Environment North Carolina’s picks include Wake County candidates Irv Portman, a Democrat running against Republican Tamara Barringer for an open seat in House District 17; Democrat Jim Messina, running against incumbent Rep. Tom Murry, a Morrisville Republican in District 41; and Keith Karlsson, a Democrat running for an open seat in District 49 against Republican Jim Fulghum.

Sierra Club makes unusual Supreme Court endorsement

The N.C. chapter of the Sierra Club has waded into unusual territory with today's endorsement of state appellate court Judge Sam Ervin IV for N.C. Supreme Court.

It's the first time the environmental organization has endorsed a candidiate running for the state's highest court.

Sierra Club announces endorsements in statewide, local races

The North Carolina Sierra Club has thrown its weight behind 59 candidates running for a seat in the General Assembly, statewide office, and local races.

"These candidates have demonstrated their commitment to protecting North Carolina’s environment," said Ken Brame, N.C. Sierra Club political chair. “Our members are concentrated on moving North Carolina forward by embracing clean energy and finding ways to protect our state’s air, water, and natural places.

Keep reading for a complete list of politicians that picked up the endorsements.

Fracking foes keep up pressure on Gov. Perdue to veto bill

Fracking opponents are continuing to apply pressure on Gov. Bev Perdue to veto legislation intended to create a natural gas production industry in the state, John Murawski reports.

The Sierra Club and Clean Water for North Carolina delivered 77 signatures to the governor last week, releasing the letters today. Forty-four are local business owners and 33 are elected officials.
 

Morning Roundup: Less trees along roads, car insurance changes possible

This edition of the Morning Roundup is all about travel -- particularly the roads and cars on them:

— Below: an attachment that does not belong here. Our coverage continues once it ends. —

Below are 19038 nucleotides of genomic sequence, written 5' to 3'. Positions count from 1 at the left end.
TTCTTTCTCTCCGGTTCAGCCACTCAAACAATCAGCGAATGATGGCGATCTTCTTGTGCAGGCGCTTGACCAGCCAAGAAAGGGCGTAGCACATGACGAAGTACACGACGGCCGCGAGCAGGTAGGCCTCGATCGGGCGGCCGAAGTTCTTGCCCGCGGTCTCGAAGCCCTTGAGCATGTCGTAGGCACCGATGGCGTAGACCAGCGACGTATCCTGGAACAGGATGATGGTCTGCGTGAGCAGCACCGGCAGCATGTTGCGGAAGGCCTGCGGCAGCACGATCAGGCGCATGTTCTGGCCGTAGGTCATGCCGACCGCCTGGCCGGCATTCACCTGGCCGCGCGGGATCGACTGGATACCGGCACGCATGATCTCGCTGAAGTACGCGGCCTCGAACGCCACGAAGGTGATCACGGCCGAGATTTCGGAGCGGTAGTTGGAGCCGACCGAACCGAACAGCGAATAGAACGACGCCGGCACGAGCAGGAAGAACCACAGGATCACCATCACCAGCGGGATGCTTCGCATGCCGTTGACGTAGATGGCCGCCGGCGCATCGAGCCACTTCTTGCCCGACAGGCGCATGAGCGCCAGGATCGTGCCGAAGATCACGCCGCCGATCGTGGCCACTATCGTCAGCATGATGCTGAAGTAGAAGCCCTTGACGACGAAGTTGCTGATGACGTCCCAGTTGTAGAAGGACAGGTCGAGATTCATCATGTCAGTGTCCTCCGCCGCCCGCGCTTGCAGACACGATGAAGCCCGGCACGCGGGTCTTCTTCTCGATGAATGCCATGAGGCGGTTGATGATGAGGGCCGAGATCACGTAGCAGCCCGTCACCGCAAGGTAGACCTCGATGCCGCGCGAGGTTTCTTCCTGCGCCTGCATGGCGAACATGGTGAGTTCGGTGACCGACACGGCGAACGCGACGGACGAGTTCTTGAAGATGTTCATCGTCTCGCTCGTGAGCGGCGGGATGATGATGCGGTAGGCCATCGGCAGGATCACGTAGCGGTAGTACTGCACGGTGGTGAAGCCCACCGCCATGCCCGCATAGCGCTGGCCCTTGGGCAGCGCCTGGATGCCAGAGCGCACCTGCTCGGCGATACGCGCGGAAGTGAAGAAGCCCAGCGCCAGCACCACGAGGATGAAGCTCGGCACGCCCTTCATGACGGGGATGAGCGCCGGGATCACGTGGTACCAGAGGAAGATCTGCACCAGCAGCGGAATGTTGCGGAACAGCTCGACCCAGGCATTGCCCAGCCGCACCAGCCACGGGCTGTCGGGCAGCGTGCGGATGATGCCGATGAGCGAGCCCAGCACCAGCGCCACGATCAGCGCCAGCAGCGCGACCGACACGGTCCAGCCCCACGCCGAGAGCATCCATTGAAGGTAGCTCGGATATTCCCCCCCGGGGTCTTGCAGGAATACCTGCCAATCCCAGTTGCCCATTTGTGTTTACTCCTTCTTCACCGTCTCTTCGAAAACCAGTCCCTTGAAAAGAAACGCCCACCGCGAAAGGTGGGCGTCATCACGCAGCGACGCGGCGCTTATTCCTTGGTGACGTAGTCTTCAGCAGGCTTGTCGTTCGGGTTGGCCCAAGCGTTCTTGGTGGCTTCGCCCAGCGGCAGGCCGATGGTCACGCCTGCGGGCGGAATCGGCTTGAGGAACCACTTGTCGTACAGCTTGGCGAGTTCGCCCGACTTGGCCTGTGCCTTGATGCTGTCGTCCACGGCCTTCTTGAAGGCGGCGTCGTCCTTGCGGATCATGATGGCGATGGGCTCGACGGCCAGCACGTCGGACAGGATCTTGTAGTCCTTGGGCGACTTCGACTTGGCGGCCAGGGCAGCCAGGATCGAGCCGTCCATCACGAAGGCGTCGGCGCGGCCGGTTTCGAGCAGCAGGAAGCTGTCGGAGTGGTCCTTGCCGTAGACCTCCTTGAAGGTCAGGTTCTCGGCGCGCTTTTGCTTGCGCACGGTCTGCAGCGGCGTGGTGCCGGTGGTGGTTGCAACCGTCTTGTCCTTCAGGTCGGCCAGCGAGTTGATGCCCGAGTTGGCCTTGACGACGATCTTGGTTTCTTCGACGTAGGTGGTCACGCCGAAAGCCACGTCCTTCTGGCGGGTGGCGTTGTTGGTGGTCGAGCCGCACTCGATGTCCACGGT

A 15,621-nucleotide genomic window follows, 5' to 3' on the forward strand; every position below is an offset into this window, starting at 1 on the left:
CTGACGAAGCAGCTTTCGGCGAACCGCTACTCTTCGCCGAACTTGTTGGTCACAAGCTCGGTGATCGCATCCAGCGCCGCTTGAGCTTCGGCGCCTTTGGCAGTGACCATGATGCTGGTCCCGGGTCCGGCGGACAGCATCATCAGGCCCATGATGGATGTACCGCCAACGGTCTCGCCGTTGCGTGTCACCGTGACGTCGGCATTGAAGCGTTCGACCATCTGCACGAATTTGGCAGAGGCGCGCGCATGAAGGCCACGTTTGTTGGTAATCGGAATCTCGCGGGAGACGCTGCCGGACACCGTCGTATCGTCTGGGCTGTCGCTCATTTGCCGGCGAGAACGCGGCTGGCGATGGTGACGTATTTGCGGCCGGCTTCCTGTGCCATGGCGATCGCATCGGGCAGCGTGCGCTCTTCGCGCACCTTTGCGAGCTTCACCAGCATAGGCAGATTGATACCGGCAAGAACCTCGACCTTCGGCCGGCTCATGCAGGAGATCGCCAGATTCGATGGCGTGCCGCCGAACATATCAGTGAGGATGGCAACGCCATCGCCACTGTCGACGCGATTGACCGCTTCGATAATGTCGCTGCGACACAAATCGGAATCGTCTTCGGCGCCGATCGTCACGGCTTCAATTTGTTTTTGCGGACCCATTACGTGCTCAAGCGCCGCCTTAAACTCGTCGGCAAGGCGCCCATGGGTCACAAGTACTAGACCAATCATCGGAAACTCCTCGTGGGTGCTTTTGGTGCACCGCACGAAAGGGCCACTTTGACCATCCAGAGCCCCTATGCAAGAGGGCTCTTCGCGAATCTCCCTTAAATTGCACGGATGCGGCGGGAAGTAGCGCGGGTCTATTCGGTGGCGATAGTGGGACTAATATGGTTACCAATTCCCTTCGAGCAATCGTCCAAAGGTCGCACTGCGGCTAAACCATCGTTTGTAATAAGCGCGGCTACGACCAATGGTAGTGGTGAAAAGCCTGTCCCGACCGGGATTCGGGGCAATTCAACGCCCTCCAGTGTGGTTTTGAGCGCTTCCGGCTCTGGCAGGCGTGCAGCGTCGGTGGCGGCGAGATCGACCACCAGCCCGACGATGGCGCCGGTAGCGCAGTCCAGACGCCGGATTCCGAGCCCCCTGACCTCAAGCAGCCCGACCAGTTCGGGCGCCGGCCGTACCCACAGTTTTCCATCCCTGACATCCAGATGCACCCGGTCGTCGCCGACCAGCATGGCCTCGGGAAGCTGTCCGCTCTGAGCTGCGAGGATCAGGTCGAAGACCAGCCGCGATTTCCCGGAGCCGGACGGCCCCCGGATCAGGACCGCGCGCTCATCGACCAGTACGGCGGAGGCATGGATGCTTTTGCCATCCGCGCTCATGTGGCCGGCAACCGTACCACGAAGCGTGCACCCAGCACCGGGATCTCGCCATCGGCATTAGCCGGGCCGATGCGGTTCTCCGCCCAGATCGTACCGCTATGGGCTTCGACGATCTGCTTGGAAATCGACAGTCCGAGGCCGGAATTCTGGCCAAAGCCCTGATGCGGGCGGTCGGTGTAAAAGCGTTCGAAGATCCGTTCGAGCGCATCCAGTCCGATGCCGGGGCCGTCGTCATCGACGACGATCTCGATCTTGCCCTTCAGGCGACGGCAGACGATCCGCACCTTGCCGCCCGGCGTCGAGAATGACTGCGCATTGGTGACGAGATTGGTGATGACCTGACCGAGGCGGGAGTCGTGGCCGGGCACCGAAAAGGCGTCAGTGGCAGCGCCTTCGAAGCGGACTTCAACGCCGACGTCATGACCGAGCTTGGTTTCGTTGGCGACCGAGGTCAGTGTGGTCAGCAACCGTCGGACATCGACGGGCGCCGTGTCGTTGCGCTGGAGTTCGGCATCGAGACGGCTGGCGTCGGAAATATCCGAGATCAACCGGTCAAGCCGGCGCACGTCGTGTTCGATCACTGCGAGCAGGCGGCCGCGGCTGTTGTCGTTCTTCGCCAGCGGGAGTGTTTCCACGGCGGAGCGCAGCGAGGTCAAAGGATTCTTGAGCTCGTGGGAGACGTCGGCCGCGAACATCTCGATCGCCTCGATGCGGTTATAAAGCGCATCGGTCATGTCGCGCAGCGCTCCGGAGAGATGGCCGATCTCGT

From Craig Jarvis: Not only will billboard companies be able to cut down many more trees than they could before a new law loosened restrictions, under newly approved rules taking effect in March they won't have to replace them, either.

Environmentalists and others fear thousands of roadside trees that are decades old will be lost as a result. The General Assembly approved a bill expanding the clear-cutting zone around billboards in June. The state Rules Review Commission approved temporary rules last week. Read more here.

From Lynn Bonner: Legislators are taking another look at limiting regulation of car insurance rates with proposals that companies say would get rid of a surcharge most drivers pay. The problem is, there's no agreement on how to do it, or even that anything should change.

State Insurance Commissioner Wayne Goodwin argues that none of the ideas legislators are considering would be better for the state's drivers and would just give insurance companies ways to make more money. Read more here.

Council revives efficiency standards

The state Building Code Council usually doesn't get a lot of notice unless they get people upset.

The council did that last month when it narrowly defeated proposed building codes that would improve energy efficiency, voting to delay them until 2015.

The council decided on the five-year delay after home builders raised questions about how much the tighter energy standards would add to the cost of a new house.
Home builders said the additional costs could range from $10,000 to $20,000 a house, while a study from Appalachian State University put the additional cost at $2,400 for a $180,000 home.

Eleven environmental groups, including Environment North Carolina, the state Sierra Club, and the Conservation Council of North Carolina, sent Gov. Bev Perdue a letter last week asking her to intervene. The letter quoted Perdue's own promises in a letter the U.S. Energy Secretary last year, where she said the state would adopt a code for residential buildings that met or exceeded an international energy conservation code.

The council, which sets minimum building standards, is made up of governors' appointees.

The council decided today in another close vote, after much discussion about Robert's Rules of Order and many questions of its lawyer, to revive the issue and send it back to a committee,

Council chairman Dan Tingen didn't want the proposal brought back, but suggested another petition to accomplish the same goals could have been introduced at the council's December meeting. A council vote overturned his ruling.

Tingen said after the meeting that he had received a call from Perdue's office reminding him how interested she is in energy efficiency.